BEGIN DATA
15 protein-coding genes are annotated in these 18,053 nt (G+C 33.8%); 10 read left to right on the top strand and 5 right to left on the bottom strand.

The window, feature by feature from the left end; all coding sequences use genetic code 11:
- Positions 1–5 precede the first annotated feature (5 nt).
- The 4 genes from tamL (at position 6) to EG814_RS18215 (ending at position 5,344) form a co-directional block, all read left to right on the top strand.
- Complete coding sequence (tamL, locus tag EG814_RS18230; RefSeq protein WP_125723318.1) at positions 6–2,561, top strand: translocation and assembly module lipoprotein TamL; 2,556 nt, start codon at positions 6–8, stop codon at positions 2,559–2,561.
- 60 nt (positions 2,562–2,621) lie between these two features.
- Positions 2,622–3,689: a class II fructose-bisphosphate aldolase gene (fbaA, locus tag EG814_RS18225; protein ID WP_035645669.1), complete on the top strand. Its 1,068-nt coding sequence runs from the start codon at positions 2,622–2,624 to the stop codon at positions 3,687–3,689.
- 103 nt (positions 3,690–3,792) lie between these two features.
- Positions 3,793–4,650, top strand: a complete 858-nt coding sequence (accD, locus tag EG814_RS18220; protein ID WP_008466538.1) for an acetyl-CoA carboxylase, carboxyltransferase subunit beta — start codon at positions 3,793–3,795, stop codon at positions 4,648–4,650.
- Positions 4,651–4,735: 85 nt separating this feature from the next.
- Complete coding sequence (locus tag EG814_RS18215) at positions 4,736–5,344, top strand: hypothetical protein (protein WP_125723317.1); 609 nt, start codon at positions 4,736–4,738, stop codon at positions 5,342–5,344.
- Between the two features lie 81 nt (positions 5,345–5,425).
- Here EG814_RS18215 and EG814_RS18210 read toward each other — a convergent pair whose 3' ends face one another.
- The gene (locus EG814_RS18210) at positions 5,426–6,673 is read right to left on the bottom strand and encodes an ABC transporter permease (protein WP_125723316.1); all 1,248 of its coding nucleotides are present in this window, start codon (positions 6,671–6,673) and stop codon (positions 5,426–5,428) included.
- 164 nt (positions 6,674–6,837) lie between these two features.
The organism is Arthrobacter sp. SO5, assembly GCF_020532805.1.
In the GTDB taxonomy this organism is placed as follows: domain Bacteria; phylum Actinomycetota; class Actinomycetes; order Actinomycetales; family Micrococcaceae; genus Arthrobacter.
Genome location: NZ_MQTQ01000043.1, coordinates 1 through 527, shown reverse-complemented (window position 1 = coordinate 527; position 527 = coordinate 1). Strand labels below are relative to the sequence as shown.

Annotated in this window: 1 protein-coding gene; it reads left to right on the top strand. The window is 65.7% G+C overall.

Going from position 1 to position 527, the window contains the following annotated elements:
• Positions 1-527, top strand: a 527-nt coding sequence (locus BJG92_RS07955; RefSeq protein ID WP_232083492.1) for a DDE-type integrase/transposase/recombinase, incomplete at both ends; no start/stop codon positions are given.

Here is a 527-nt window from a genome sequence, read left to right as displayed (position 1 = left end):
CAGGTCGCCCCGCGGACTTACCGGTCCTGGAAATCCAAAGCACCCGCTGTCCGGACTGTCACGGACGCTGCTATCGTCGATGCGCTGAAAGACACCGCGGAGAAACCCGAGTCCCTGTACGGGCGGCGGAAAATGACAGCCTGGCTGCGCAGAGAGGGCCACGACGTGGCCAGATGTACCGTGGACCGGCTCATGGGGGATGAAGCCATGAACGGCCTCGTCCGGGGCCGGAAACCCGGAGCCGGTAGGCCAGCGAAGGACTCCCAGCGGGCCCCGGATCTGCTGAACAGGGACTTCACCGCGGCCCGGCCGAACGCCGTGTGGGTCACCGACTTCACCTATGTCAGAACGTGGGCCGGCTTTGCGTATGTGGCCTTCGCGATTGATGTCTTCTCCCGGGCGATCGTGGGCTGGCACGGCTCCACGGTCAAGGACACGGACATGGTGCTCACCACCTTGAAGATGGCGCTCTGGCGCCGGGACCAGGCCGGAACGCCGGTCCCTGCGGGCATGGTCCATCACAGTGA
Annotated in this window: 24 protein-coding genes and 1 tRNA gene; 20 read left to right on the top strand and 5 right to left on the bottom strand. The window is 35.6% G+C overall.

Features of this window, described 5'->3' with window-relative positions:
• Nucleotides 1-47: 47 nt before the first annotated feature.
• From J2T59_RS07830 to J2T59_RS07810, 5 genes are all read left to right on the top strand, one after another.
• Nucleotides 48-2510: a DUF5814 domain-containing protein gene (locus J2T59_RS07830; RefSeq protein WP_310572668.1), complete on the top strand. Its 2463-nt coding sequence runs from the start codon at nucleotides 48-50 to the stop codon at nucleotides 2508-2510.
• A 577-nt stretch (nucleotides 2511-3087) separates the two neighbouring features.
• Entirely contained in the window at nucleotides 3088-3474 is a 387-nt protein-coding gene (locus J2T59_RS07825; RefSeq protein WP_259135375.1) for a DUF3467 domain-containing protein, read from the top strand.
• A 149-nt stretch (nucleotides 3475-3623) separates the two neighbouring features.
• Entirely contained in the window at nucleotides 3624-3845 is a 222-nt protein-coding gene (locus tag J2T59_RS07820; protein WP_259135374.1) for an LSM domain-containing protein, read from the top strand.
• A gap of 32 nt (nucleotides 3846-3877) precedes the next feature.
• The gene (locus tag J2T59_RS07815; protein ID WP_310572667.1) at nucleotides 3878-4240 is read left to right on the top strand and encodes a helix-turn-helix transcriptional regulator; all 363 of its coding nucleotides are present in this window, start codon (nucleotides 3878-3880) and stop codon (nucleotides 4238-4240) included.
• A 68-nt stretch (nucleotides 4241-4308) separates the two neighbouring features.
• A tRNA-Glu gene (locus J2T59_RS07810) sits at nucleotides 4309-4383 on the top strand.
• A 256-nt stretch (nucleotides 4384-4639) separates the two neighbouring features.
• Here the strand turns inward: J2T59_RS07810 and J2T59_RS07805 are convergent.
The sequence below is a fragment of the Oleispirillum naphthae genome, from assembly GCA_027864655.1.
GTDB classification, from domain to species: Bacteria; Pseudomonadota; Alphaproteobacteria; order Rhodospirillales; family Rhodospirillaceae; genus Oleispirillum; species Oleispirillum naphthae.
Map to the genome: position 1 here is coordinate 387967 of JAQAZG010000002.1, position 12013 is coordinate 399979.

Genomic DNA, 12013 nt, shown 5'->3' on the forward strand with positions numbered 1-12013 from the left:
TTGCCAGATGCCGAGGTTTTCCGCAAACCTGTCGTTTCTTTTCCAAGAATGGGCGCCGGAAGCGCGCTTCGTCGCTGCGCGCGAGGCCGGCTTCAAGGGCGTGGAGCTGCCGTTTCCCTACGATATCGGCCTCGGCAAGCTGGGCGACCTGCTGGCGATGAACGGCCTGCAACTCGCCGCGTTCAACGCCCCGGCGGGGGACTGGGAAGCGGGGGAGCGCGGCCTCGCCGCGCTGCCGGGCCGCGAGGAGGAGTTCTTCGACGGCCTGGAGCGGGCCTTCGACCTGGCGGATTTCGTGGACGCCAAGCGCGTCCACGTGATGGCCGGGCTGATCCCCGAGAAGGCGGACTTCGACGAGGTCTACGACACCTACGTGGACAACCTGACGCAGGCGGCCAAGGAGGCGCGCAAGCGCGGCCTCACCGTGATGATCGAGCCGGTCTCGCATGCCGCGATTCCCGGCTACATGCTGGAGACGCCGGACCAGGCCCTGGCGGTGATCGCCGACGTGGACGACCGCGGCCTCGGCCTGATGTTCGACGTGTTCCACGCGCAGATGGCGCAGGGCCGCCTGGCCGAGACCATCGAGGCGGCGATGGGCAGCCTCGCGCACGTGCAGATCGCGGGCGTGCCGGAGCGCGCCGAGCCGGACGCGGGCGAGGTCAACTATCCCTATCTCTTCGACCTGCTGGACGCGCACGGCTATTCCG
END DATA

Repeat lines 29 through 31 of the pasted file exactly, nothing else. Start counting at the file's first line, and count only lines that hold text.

• A 577-nt stretch (nucleotides 2511-3087) separates the two neighbouring features.
• Entirely contained in the window at nucleotides 3088-3474 is a 387-nt protein-coding gene (locus J2T59_RS07825; RefSeq protein WP_259135375.1) for a DUF3467 domain-containing protein, read from the top strand.
• A 149-nt stretch (nucleotides 3475-3623) separates the two neighbouring features.